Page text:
Unsheltered: Intertwined narratives connect the 1870s to Trump era

Barbara Kingsolver is no stranger to topical themes in her work and this is no exception

‘Unsheltered’ author Barbara Kingsolver Photograph: Ben Stansall/AFP/Getty

‘Unsheltered’ author Barbara Kingsolver Photograph: Ben Stansall/AFP/Getty

Sat, Oct 20, 2018, 06:00


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Barbara Kingsolver


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It would be wrong to read a novel by Barbara Kingsolver without expecting a clear political agenda. In Flight Behaviour, she tackled climate change; in The Poisonwood Bible, colonial guilt; in The Lacuna, censorship. Her latest work, Unsheltered, is the first to be published in the Trump era, and it certainly grapples with the many challenges of American life.

Medicare, immigration, feminism, reactionary politics: all are covered. In fact, the title itself undergoes a nuancing over the course of the novel, so that the reader becomes aware of the many ways of being “unsheltered” – being removed from a previously “sheltered” life, for a start; but also of being unsheltered by the state, by the community, by the family.

Moving back and forth in alternate chapters between Trump’s America and the 1870s, Kingsolver focuses on the lives of two characters, Willa Knox and Thatcher Greenwood, both of whom are set against the prevailing logic of their times. The two intertwined narratives are set in Vineland, a real town in New Jersey that was originally built as a utopian community in the 1860s.

Intertwined narratives

Willa Knox and her husband have both found themselves unemployed, and move into a house they have inherited. In dire financial straits, and with the house falling down around them, Willa and her husband begin researching their home’s past in the hopes of finding something of historical significance that might secure a charitable or government grant.

During the research, Willa becomes fascinated with the story of Thatcher Greenwood, a science teacher in the Vineland of the 1870s, and his neighbour Mary Treat (a real historical figure), who is a talented naturalist keeping up an enviable correspondence with Charles Darwin. Over the course of the novel, the two narratives begin to intertwine more fully, chiming in both political and personal significance.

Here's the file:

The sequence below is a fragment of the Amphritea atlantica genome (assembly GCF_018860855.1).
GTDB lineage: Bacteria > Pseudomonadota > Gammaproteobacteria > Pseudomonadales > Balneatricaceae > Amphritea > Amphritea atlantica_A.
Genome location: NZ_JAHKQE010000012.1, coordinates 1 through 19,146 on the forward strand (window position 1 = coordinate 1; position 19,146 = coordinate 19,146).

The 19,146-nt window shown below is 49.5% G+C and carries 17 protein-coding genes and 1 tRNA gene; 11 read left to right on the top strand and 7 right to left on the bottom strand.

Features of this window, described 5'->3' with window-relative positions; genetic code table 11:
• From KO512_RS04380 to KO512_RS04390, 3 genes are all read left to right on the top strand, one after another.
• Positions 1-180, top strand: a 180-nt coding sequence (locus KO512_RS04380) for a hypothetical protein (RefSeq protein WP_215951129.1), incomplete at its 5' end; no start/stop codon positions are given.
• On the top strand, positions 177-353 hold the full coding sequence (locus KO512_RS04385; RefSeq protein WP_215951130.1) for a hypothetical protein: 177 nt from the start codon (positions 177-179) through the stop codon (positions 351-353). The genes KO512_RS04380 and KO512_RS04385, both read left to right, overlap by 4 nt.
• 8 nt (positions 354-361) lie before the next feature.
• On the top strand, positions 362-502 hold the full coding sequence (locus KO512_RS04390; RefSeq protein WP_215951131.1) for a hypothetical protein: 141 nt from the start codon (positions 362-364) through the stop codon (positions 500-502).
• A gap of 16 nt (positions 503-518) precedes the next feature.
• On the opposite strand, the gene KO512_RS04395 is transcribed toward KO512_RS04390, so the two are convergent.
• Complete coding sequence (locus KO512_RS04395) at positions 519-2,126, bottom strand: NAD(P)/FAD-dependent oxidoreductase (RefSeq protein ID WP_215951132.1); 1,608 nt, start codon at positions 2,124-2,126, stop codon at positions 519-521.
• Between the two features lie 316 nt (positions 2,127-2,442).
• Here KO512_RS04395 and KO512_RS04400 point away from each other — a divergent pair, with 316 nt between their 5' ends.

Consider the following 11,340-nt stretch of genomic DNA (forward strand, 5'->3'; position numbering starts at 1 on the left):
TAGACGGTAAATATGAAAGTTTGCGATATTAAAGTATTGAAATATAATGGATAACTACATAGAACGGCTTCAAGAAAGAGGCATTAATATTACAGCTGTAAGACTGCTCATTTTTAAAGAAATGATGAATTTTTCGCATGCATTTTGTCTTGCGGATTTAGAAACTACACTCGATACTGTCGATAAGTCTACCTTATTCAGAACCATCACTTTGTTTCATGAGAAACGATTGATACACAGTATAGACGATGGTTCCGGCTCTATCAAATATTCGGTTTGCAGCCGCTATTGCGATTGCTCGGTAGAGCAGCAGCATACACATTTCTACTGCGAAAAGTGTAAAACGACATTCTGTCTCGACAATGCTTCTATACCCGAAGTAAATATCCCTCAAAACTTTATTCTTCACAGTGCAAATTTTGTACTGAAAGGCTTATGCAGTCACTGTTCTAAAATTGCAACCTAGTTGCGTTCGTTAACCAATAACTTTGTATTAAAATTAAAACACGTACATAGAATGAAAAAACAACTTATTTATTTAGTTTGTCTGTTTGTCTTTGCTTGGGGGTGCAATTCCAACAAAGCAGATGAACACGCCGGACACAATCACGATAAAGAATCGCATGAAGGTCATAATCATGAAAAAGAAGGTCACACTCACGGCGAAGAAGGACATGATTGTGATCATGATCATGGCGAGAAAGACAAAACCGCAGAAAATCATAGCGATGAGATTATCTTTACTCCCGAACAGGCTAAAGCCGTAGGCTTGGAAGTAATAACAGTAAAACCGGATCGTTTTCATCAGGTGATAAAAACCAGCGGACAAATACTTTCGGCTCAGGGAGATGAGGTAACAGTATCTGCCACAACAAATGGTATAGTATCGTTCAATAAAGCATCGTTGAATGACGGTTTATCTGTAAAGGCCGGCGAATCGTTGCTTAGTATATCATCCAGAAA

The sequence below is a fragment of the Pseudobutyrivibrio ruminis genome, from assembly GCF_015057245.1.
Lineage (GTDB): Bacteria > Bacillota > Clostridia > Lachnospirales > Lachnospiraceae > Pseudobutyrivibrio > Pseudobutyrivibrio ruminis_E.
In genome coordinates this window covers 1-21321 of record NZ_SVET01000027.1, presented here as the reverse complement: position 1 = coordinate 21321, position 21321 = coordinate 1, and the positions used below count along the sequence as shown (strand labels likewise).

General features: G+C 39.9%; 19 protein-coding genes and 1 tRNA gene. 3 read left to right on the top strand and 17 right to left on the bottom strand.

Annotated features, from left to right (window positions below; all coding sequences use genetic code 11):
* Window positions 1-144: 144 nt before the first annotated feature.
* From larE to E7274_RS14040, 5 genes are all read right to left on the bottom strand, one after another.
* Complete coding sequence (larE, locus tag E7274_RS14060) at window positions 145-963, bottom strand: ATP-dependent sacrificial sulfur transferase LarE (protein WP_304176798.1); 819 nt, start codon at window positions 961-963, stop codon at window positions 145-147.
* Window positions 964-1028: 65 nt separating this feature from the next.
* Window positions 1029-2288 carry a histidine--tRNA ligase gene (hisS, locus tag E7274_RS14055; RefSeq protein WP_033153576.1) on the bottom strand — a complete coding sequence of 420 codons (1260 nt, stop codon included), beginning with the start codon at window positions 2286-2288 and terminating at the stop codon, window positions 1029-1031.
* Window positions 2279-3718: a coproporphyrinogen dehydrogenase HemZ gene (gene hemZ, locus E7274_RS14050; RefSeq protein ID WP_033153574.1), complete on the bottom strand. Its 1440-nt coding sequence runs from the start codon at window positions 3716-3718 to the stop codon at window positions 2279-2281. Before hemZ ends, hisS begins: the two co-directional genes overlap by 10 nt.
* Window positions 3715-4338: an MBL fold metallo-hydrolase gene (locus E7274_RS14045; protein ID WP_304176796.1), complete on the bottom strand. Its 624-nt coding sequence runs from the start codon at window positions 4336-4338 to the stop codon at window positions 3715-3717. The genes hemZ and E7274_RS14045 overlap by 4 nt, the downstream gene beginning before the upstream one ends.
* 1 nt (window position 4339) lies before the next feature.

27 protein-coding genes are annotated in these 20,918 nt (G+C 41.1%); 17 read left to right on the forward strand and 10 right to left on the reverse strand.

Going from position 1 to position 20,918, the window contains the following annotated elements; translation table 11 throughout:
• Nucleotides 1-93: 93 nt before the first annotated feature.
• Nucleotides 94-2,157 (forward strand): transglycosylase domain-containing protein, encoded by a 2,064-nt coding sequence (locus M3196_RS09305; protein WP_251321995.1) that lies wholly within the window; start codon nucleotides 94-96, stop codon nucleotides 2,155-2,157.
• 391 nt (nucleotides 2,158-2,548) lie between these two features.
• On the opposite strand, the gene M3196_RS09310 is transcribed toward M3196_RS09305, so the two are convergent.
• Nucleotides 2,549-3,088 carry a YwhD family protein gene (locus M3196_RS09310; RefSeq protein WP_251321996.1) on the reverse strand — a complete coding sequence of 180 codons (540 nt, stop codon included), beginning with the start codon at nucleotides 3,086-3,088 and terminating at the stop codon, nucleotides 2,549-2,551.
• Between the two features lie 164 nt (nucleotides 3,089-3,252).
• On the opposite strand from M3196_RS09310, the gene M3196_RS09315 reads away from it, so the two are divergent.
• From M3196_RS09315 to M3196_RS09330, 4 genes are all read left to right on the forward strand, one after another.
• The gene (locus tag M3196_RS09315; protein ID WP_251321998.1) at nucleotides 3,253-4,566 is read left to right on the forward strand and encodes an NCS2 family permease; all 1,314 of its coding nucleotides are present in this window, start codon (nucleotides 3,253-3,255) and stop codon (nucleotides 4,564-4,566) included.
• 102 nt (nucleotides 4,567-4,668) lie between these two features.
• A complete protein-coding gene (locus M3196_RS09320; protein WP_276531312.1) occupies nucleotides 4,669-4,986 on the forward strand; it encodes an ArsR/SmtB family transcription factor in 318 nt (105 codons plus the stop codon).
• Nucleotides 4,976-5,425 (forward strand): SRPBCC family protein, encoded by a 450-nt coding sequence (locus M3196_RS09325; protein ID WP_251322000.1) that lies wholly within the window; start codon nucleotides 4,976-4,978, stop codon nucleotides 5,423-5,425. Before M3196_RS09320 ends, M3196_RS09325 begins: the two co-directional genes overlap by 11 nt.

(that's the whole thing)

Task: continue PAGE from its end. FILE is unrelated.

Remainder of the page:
To begin with, however, the connections between the two stories are somewhat difficult to ascertain, and Kingsolver resorts to using verbal and metaphorical echoes between the two that seem glib. Why she chooses to continue this practice as the narratives begin to mesh more fully is unclear. Most often, the final line of one chapter in one time-period becomes the title of the next chapter, but that is the only real connection.

Otherwise, unconvincing threads are made between the two: in one, for example, a character compares an economic conundrum to being between a rock and a hard place, “Scylla and Charybdis”. In the next chapter, a pair of dogs from 150 years previous are called Scylla and Charybdis. These cute connecting features have little real significance, and risk appearing patronising, or putting off a reader before the actual narratives begin to intersect.

Previously a student of evolutionary biology and ecology, Kingsolver’s depiction of Mary Treat and her work in natural history is well-researched, interesting, and poignant. Likewise, the struggle of the Darwin-inspired Thatcher against the leadership of the community is played out in touching and elegant form. The historical setting of the Thatcher story, though it goes hammer-and-tongs at the God vs Evolution debate to the point of tedium at times, means that it avoids feeling preachy and self-righteous.

Ecological reflections

The contemporary narrative, however, feels more obviously politically-loaded, and often falls flat. There are long conversations about economics, Occupy Wall Street, health insurance, immigration, and political division, that offer scant insight in comparison to their length, and can feel self-indulgent or overly bogged down in detail.

When Willa takes her son Nick to hospital, for example, we are subject to a five-page administrative conversation about different healthcare policies, networks, and insurance plans. Ultimately, none of this seems geared to convince those who might pick up the novel from an alternative political position: rather, it can feel preachy, self-satisfied, a constructed echo-chamber of narrative polemics.

That said, the interplay between the two stories is effective, and both would be lessened by the removal of either. In fact, the structuring of the book is a significant part of its power: like two pistons working in tandem, the narratives push each other forwards, raising the stakes, holding our attention at a peak that otherwise would be lost in what are, individually, slowly-paced stories.

Kingsolver’s broad and insightful reflections on ecology, in particular, stand out. At times, the work of the naturalist takes on a subtle potency when considered alongside the overarching themes of the home, political struggle, the need for safety in insecure times. As Willa reflects, on reading the work of Mary Treat, “She was . . . into domestic things, bird nests and spider towers. How they learned to build them, what forces affected their survival.”